I want to start to lose my somewhat dependency on my cell phone, but as previously stated, habits are hard to quit. For instance, while there are so many clocks around the campus (especially the large one at the library) to inform me of the time, I still constantly check the time on my iPhone. It is not that I want to stop using my phone altogether; I just need to get some willpower to put the phone down sometimes.

3D Movie Audience

3D Movie Audience

1. 3D Movie Audience

2. JR Eyerman

3. February 1953

4. The Paramount Theater, New York City

5. This photograph captures an audience at the premiere of the first feature-length 3D film.

6. The specific camera is unknown at this point, but much of Eyerman’s work was with a man by the name of Otis Barton, involving the development of a camera suitable for photographing depth.

Creative Commons

The Creative Commons site offers artists to protect their ideas in several ways. This site offers free copyright licenses to those wishing to publicly share their works without the risk of someone else benefitting commercially from their idea. Furthermore, the concept of copyright is slightly altered than the popular notion; instead of the traditional “all rights reserved,” an artist may choose to only have “some rights reserved,” applying only those best suited to their needs.[1]  Ownership, in this case as well, has transformed into a notion of idea rather than actual object. Just as stated in Practices of Looking (2009), Sturken and Cartwright use the example of a painting. The ownership of the painting belongs to the artist. If she decided to sell her painting, the ownership transfers to the new owner but only in the sense of the physical object; however, the right to reproduce the object remains with the artist.[2]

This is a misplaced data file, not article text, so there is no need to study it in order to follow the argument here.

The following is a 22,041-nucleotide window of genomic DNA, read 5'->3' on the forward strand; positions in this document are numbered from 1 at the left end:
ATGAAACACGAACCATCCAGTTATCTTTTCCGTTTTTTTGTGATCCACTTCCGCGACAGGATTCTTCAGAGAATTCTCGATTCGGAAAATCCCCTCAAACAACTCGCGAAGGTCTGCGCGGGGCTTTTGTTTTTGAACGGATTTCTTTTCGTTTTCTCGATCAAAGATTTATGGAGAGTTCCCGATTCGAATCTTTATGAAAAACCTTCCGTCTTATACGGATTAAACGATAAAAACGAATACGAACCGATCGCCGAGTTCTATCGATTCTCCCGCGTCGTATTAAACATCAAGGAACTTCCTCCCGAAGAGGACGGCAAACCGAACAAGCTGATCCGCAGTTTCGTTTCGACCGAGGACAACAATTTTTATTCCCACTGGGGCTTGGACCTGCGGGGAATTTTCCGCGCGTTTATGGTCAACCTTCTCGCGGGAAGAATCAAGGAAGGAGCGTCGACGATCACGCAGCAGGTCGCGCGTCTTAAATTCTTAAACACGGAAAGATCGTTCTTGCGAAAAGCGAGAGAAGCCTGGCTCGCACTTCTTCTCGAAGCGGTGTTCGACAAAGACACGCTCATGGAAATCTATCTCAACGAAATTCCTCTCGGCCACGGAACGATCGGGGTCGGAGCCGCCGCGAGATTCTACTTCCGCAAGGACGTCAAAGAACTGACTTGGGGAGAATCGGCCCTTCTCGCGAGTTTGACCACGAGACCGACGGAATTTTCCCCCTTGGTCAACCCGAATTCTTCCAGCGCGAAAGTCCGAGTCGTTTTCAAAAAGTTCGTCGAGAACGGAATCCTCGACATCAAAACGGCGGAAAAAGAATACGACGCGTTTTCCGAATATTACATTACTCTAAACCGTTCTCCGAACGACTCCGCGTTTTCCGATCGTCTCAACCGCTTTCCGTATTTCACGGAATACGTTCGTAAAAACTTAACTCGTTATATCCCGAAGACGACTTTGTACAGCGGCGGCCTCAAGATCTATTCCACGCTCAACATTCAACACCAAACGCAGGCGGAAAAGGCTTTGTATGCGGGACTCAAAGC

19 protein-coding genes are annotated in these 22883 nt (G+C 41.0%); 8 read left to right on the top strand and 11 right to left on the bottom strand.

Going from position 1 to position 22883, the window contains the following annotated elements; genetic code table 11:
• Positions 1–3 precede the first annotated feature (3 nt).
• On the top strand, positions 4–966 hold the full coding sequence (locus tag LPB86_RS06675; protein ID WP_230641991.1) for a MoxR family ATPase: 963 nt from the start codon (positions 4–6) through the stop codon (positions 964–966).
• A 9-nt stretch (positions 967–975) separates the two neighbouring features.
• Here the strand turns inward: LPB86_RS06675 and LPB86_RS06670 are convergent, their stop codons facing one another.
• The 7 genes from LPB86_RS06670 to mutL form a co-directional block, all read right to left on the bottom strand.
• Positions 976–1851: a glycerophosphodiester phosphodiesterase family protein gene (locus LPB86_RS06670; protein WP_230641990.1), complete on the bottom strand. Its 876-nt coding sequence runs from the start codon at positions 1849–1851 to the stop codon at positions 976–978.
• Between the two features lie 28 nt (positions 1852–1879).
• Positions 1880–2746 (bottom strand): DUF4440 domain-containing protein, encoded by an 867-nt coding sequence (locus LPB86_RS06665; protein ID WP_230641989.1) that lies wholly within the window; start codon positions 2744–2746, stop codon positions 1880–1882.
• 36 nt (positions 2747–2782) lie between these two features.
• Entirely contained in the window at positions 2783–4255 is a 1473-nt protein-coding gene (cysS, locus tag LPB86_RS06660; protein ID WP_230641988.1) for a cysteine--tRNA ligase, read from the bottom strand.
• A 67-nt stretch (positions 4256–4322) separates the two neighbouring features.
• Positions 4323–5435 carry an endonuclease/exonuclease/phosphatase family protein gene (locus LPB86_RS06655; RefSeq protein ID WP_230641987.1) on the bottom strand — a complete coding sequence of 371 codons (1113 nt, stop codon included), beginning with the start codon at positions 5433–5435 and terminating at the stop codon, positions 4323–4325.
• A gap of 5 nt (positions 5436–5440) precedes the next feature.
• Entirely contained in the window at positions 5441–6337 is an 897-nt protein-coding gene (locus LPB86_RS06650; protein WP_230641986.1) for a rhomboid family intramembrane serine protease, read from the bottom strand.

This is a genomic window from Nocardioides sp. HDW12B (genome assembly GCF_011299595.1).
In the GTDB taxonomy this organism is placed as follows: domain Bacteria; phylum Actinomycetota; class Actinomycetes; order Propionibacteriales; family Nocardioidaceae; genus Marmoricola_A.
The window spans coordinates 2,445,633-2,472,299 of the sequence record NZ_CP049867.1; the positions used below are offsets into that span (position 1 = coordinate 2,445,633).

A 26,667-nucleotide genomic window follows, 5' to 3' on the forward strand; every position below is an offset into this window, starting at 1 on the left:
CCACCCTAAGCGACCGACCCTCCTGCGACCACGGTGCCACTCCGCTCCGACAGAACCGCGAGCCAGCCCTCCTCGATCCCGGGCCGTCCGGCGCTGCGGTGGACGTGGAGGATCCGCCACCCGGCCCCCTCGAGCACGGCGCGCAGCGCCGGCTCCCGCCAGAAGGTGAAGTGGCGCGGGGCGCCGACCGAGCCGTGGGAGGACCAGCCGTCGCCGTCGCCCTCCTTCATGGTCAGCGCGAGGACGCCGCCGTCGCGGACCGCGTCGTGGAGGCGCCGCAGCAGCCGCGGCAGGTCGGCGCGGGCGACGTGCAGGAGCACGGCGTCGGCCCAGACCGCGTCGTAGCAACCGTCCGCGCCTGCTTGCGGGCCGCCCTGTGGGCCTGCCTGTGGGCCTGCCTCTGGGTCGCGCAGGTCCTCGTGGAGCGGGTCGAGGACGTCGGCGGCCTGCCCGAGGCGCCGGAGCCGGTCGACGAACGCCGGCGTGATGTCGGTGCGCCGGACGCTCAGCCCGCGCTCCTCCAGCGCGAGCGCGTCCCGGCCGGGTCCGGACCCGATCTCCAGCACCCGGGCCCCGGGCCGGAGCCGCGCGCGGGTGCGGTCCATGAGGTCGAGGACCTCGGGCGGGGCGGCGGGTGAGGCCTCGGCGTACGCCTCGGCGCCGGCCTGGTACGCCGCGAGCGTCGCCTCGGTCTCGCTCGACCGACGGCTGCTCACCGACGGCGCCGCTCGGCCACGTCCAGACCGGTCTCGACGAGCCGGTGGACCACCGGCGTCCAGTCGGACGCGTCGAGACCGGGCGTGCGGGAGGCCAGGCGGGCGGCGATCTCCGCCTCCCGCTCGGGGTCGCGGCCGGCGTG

This project allows for the subjects of works to be easily shared and reproducible to a certain extent. To my understanding, the subjects of the works can be manipulated and altered in a way that creates a new piece of art. The original artist retains her initial idea. Furthermore, the site allows users to use these subjects without the risk of copyright infringement. Creative Commons provides a forum for authors and artists to freely publish and share their works, thus creating a balance between lawful distribution and copyright laws.

In the case of Gone with the Wind, the estate of Margaret Mitchell wanted to retain their copyright on the material to prevent it from falling into public domain. Cleverly, the owners of the estate sought authors to write sequels of the novel, copyrighting the characters. Since these writers were hired by the original estate, the “ideas” or the characters still belonged to the estate. Thus, by default, the same characters in the original novel were protected as well. In this case, had the estate chosen a Creative Commons license allowing for commercial reproduction, the ideas could have disseminated more quickly. For instance, other artists or authors could adapt the work, creating more opportunities for the original author’s creative idea to continue beyond the initial story. One could argue that the estate did not want to tarnish the “classic” reputation of the novel.

According to the site, Creative Commons does not seem to support the publicity or privacy rights of people. In the case of Bela Lugosi, his portrayal of Count Dracula caused much anguish for his family. Universal Film Studios contracted with Lugosi to photograph, reproduce and sell pictures of him in various poses. However, once Lugosi died, Universal continued to reproduce and profit from these photos. Although no one “owned” the Count Dracula character, Lugosi’s family found this continued reproduction unlawful. They lost this case, however, due to the fact that Lugosi had not “[converted] his personal image into a property right.[3]” His family could not do so retroactively. Having stated his case, I do not believe that Creative Commons could have helped the Lugosi case. Their private policy states “In no way are the patent or trademark rights of any person affected by CC0, nor are the rights that other persons may have in the work or in how the work is used, such as publicity or privacy rights.[4]” This project makes a very clear distinction between copyrights on ideas and publicity and privacy rights of people.


[2] Practices of Looking (2009)

[3] Practices of Looking (2009)

Self Portrait

Me!

self portrait